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Map by Wisława Szymborska Day 4

August 9, 2020 | Could Have. Pages 155-192.

I mentioned the use of perspective in Szymborska. What is it that we see? How much more can we see? In “The Letters of the Dead,” writing years after her Cassandra, Szymborska asserts:

“We read the letters of the dead like helpless gods,
but gods, nonetheless, since we know the dates that follow.”

But there is more. You remember that perspective of Cassandra, yes? Here it is, again. Except now, in this situation, after we have seen other people die, each one of us assumes the role of Cassandra:

“We see the faces people make behind their backs.”

The tone in “The Letters of the Dead” is typical Szymborska: irony and tenderness. We are “gods” but “helpless” at it. And then, the coin flips, and we are seen:

Everything the dead predicted has turned out completely different.
Or a little bit different—which is to say, completely different.
The most fervent of them gaze confidingly into our eyes:
their calculations tell them that they will find perfection there.

I posted “Going Home” the other day, but forgot to include a collage that this beautiful and moving little poem always makes me think of:

I wonder if anyone else is thinking of Elizabeth Bishop’s “One Art” as they read Szymborska’s “A Speech at the Lost-and-Found.”

“I lost a few goddesses while moving south to north,
As well as many gods while moving east to west.”

“I lost two cities, lovely ones. And, vaster,
some realms I owned, two rivers, a continent.”

Szymborska’s piece was published first (1972) though I doubt Bishop read any translations of it before publication of her collection Geography III in 1976. And yet. Echoes. Echoes.

“The Master hasn’t been among us long”: I love the humor and playfulness in “Interview with a Child.” I love its ideas: how apparent is our human strangeness in this poem, and how clear it is to the child:

“The Master rejects outright the ridiculous thought
that a table out of sight goes on being a table nonstop”

The magic is in rapid changes of perspective, the poet tells us.

The magic is in realizing our strangeness, predicament.

Did you notice “Little pitchers have big ears and pick up every sound” in the third stanza? Joanna Trzeciak says that in Polish the handle of a pitcher or a mug is called an ear.

It might be interesting here, too, to trace the development of Szymborska’s poems about children. “The world is never ready / for the birth of a child,” she says in” A Tale Begun” and then, many years later, she gives us a lovely, humorous, and wise poem called “A Little Girl Tugs at the Tablecloth.” Billy Collins says about this poem: “a child’s curiosity about the physical world around her is seen as a replication of Newton’s investigation of gravity.”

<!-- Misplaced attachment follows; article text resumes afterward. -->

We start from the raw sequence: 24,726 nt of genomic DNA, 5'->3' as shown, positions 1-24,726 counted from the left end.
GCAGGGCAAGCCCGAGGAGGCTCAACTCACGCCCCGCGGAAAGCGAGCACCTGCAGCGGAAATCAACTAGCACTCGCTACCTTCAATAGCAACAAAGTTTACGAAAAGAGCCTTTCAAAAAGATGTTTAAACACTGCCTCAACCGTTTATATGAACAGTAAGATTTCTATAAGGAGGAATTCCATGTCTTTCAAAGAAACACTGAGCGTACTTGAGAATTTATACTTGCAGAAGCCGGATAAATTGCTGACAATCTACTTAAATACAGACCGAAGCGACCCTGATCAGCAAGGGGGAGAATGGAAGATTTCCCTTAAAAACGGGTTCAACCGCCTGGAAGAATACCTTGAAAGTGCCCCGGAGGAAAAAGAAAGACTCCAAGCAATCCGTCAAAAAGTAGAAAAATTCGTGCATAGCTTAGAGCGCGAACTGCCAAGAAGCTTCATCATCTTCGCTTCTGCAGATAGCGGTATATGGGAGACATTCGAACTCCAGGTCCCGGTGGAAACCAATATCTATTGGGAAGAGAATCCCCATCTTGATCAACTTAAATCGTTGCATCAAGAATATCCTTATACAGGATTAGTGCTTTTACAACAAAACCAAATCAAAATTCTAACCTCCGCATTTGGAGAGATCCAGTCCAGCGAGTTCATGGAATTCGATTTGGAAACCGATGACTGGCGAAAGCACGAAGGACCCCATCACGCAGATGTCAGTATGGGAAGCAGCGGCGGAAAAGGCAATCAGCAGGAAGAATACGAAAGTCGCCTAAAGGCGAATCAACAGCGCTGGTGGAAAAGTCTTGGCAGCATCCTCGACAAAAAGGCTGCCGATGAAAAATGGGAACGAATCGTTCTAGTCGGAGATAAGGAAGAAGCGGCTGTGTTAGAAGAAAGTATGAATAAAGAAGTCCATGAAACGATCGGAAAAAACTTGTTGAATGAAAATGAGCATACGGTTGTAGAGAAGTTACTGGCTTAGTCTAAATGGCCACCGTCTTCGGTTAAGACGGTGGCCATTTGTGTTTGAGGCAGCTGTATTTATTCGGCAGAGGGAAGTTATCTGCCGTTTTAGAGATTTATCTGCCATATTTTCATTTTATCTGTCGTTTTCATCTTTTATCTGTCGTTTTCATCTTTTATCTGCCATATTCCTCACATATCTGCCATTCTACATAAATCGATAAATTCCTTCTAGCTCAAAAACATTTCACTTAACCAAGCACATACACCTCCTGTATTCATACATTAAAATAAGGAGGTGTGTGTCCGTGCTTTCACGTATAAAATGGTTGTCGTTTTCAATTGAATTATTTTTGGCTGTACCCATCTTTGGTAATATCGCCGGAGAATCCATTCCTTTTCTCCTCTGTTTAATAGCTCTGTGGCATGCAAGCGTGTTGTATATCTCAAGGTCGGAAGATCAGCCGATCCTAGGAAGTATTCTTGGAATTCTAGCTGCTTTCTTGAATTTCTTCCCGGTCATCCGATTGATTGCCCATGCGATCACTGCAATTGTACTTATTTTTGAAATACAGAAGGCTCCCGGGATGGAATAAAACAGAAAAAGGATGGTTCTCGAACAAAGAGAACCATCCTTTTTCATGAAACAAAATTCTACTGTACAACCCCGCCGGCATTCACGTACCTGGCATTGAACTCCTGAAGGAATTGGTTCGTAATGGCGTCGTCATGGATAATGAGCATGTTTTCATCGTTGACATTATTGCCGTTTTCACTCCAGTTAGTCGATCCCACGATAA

And Szymborska herself gives us this collage:

Did I say “poems about children”? I should have said “poems about perspective,” no? How limited our perspectives on the world are; how much wonder children’s perspectives bring.

Here are some words from Milosz (found in his unrelated essay on Simone Weil) that might be of use:

“In the twentieth century, as never before, poets were forced to resist [the] pressure of facts that run contrary to their somewhat childish nature… Simone Weil was courageous. If she considered something true, she would say it, without fear of being labeled… The poet of today, enmeshed in various professional rituals, is too ashamed to attain such frankness. Of what is he ashamed? Of the child in himself who wants the earth to be flat.”

Remember the lovely negations and instabilities in Szymborska’s “The Railroad Station”? Here is an echo for you, years later, in “Frozen Motion”:

“leaving tomorrow, that is, sixty years ago;
Never again, but still at nine A.M. sharp”

“Under One Small Star” is made up of apologies. Many of these apologies will resonate for our contemporaries in the U.S. For instance:

“Forgive me, distant wars, for bringing flowers home.”

In the poem, she keeps going back and forth between various abstract categories, from “necessity” to “memories” to “truth,” addressing them with a mixture of humor and regret:

<blockquote“Pardon me, hounded hope, for laughing from time to time.”

By the end, she leaves us with another lovely ars poetica:

“Don’t bear me ill will, speech, that I borrow weighty words,
then labor heavily so that they may seem light.”

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